Who Is The Fool In The Great Gatsby

835 Words4 Pages
“Old Money” empowers one to write, break, and rewrite the rules of society with reckless abandon. Those within grasp of said club have permission to join, for the price of their souls. Those within reach but not grasp, may die trying. But few people are themselves, altering their personalities to the preferences of their desired social class. Although Daisy's statement "that the best thing a girl can be in this world is a beautiful little fool" (17) portrays a sardonic philosophy, F. Scott Fitzgerald demonstrates that by conforming to such restrictions of their era, women were able to attain their status in society. Daisy has to become a “beautiful little fool” to attain her advance. Instead of allowing herself to continue loving Gatsby, she…show more content…
As a simple, married, working woman, she desires to enjoin the wealthy lifestyle. When Nick first mentions Myrtle, he describes that, "her face...contained no facet or gleam of beauty, but there was an immediately perceptible vitality about her" (25). In many contexts, this would be a compliment, a description of a motivated and determined character; but the standing that Myrtle wishes to procure does not value this trait. To fulfill the role of the wealthy woman, she must put on the act of being the giddy, beautiful girl with a charming smile. Myrtle tries to act this way at the hotel, after she changes clothes for the second time. Nick recalls that as soon as she changed into her "afternoon dress of cream-colored chiffon" (30), that "with the influence of the dress her personality had also undergone change" (30). The reader sees how Myrtle tries to conform to the behaviors that she believes the wealthy require. Thus her "intense vitality...converted into impressive hauteur" (30). Myrtle still has a skewed view on the concept of the aristocratic attitude. Her struggle for approval demonstrates an act of vitality, not an act of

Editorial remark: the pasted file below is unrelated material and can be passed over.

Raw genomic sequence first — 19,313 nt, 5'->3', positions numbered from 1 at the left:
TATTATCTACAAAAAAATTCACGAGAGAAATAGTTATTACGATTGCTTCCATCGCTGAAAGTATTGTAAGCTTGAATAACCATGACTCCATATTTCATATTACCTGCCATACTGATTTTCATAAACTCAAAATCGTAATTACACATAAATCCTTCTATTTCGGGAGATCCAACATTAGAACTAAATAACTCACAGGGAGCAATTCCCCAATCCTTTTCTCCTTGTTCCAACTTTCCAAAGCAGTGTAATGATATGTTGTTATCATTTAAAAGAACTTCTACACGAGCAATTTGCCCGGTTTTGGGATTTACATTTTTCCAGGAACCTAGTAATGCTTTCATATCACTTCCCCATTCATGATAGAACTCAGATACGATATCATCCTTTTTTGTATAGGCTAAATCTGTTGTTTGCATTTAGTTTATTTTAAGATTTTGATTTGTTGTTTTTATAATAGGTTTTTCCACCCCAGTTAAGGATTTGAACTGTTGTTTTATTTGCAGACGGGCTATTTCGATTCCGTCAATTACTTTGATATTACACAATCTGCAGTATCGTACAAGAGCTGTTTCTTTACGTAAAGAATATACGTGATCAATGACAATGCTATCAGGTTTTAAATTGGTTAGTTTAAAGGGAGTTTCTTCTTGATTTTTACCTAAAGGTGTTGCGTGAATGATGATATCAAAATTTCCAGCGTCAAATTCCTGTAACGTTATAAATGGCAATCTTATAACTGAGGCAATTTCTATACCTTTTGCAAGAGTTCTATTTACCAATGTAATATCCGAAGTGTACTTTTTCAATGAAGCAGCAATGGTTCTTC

Open Document